The project is a part of the central bank’s joint-endeavor with blockchain consortium R3, which notably launched the ‘R3 Asia Lab’ in Singapore in November. Soon after, the central bank announced the development of a blockchain proof-of-concept pilot to facilitate interbank payments. The project was Project Ubin, before it got its name.

In March this year, the MAS completed the first phase of that pilot and revealed the token powering the interbank blockchain platform – a central bank-issued digital currency. Participating banks deposited cash as collateral in exchange for these digitized dollars, with payments and transfers between member banks settled using the MAS-issued digital currency. Ultimately, the banks would swap the digital currency to cash.

A Private Ethereum Blockchain

Now, in its report that goes with the tagline “The future is here”, the MAS has detailed findings of Project Ubin.


A technical excerpt from findings of Phase 1 of its pilot, which successfully completed the proof-of-concept (PoC) project points to:

A working interbank transfer prototype on a private Ethereum network…(and) successfully conducted end-ot-end integration between the private Ethereum network and MEPS+.

MEPS+ is the central bank operated Electronic Payment System, the national payments rail platform which enables domestic and international payments in Singapore.

The central bank also tested JPMorgan-developed Quorum, a private permissioned implementation of Ethereum with an enhanced focus on data privacy. One of the key observations include:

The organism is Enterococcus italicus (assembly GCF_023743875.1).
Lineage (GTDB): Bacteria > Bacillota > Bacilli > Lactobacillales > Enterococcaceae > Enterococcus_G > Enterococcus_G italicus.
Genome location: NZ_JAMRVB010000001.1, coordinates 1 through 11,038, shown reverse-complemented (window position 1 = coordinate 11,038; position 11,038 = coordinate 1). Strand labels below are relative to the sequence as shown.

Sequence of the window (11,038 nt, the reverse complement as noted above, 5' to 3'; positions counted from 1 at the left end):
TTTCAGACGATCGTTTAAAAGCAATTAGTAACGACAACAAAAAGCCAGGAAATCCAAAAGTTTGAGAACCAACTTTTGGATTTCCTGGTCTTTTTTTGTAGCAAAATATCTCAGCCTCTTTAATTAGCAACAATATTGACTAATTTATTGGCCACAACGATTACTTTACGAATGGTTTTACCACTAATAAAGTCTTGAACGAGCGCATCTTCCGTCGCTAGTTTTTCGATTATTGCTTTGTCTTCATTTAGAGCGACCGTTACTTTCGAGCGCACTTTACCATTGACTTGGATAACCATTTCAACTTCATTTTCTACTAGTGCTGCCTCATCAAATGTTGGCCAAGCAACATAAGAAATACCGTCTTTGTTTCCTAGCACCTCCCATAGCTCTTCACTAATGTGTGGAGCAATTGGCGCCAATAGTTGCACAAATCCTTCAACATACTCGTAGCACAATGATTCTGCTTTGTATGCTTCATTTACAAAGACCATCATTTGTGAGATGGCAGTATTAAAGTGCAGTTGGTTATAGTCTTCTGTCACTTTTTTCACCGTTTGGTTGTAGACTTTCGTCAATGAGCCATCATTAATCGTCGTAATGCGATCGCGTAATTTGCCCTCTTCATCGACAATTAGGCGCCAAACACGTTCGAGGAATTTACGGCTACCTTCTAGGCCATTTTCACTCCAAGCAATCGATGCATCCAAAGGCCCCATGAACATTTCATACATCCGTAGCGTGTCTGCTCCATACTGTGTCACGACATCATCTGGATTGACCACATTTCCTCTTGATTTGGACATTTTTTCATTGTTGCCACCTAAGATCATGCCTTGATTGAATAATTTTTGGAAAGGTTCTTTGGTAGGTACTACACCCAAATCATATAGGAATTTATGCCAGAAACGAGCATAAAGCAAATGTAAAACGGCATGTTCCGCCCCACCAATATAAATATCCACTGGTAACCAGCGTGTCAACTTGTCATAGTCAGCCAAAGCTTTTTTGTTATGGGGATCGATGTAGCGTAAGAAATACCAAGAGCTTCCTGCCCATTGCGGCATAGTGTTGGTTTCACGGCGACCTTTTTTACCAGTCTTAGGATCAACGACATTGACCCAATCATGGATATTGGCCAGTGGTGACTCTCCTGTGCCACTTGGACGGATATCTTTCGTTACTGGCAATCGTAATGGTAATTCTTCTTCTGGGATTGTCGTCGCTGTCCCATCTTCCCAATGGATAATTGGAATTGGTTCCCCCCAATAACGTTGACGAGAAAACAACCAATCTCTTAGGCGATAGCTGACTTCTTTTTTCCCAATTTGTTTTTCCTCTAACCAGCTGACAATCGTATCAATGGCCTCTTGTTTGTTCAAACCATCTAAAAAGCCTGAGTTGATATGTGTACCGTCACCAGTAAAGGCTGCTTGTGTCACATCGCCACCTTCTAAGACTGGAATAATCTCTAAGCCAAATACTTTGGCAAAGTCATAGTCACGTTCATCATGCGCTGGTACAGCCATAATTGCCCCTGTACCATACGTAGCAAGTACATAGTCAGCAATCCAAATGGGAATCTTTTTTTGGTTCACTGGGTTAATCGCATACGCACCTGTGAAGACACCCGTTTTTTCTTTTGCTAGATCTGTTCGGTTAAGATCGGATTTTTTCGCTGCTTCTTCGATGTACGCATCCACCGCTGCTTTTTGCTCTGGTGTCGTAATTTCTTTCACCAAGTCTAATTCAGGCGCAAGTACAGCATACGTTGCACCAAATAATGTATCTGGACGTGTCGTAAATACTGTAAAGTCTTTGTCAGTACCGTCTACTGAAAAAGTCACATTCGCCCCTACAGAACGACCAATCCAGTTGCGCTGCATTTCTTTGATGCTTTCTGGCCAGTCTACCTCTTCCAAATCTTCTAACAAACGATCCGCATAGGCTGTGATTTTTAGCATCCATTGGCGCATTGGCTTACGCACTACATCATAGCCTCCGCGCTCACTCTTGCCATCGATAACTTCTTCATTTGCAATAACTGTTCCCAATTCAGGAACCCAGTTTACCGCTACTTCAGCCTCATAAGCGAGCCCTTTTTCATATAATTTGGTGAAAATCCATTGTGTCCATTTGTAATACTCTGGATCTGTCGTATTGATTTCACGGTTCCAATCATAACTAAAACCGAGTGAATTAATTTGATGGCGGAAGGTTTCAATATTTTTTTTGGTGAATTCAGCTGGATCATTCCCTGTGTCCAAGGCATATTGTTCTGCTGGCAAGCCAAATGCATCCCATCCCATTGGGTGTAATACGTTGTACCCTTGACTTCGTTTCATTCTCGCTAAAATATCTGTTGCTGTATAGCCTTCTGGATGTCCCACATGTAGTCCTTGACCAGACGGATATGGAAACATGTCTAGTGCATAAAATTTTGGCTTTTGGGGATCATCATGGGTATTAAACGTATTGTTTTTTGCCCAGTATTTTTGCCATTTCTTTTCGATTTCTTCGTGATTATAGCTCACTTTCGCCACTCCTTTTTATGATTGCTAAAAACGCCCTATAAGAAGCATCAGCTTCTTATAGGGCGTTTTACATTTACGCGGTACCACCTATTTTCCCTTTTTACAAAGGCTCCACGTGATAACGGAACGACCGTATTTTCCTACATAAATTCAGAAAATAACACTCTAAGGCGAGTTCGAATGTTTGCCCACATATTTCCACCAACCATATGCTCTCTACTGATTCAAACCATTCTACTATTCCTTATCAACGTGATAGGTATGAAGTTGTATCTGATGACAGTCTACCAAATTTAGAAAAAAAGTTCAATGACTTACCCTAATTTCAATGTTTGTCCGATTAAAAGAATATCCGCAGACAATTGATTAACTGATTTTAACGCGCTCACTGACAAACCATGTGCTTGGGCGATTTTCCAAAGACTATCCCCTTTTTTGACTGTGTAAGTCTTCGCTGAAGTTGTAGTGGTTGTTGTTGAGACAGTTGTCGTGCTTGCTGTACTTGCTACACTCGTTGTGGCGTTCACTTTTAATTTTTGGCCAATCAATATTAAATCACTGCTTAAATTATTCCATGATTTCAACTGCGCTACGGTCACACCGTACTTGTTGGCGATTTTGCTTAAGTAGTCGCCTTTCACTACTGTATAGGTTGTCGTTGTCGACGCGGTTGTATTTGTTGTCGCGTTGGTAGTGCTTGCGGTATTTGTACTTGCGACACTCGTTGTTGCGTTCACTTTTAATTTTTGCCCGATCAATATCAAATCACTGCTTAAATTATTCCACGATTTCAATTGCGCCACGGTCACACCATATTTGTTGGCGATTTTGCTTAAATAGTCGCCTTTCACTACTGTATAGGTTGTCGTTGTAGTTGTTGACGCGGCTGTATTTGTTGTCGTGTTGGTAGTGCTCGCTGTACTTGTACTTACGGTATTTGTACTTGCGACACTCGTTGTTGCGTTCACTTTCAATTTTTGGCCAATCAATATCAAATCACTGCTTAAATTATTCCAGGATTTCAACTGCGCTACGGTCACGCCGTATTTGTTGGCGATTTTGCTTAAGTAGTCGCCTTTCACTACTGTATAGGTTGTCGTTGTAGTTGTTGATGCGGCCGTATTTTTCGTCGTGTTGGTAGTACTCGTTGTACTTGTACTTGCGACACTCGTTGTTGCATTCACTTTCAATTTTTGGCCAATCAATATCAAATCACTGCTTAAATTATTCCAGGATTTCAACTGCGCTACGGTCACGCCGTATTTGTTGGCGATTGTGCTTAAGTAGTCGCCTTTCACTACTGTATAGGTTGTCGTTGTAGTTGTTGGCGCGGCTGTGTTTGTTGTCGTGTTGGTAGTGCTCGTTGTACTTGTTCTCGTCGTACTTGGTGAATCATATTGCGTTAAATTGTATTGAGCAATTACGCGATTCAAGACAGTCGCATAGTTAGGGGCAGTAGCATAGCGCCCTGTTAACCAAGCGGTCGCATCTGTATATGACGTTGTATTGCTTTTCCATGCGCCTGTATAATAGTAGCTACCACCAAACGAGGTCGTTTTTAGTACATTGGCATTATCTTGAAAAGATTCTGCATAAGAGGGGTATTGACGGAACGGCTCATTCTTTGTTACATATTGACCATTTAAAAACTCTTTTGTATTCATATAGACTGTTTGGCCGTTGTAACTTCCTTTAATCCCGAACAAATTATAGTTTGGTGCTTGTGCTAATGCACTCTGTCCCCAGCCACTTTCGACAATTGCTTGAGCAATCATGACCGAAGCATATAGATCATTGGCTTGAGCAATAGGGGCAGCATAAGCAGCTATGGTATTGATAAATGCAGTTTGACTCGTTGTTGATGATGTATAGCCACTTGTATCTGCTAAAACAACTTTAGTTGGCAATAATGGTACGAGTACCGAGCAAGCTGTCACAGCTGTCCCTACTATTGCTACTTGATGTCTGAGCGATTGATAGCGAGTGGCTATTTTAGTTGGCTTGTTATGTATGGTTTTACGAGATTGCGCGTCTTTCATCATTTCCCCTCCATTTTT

• Quorum replaces the proof-of-work consensus model with a voting-based model.
  • Throughput was observed to be higher compared to the base Ethereum protocol.

Ultimately, a summary of the findings from Phase 1 concluded that it “was successful as it brought together a wide range of parties (including non-R3 member banks, R3 member banks, the Singapore Exchange and BCSIS as a technology provider).

The MAS also revealed that it also borrowed from Project Jasper, a similar effort undertaken by its Canadian counterpart, the Bank of Canada.

“Specifically, the architecture, code and lessons learned from Project Jasper were considered and applied to the Singapore context for Project Ubin,” the report’s authors wrote.

The next phases of the project would focus on “securities settlement by developing DvP (Delivery versus Payments) and Cross-border payments (PvP)”, the report concluded.

“We look forward to the next phases of our project which will develop trial applications for securities settlement andcross-borderr payments,” stated the central bank’s Fintech chief Sopnendu Mohanty.

Featured image from Shutterstock.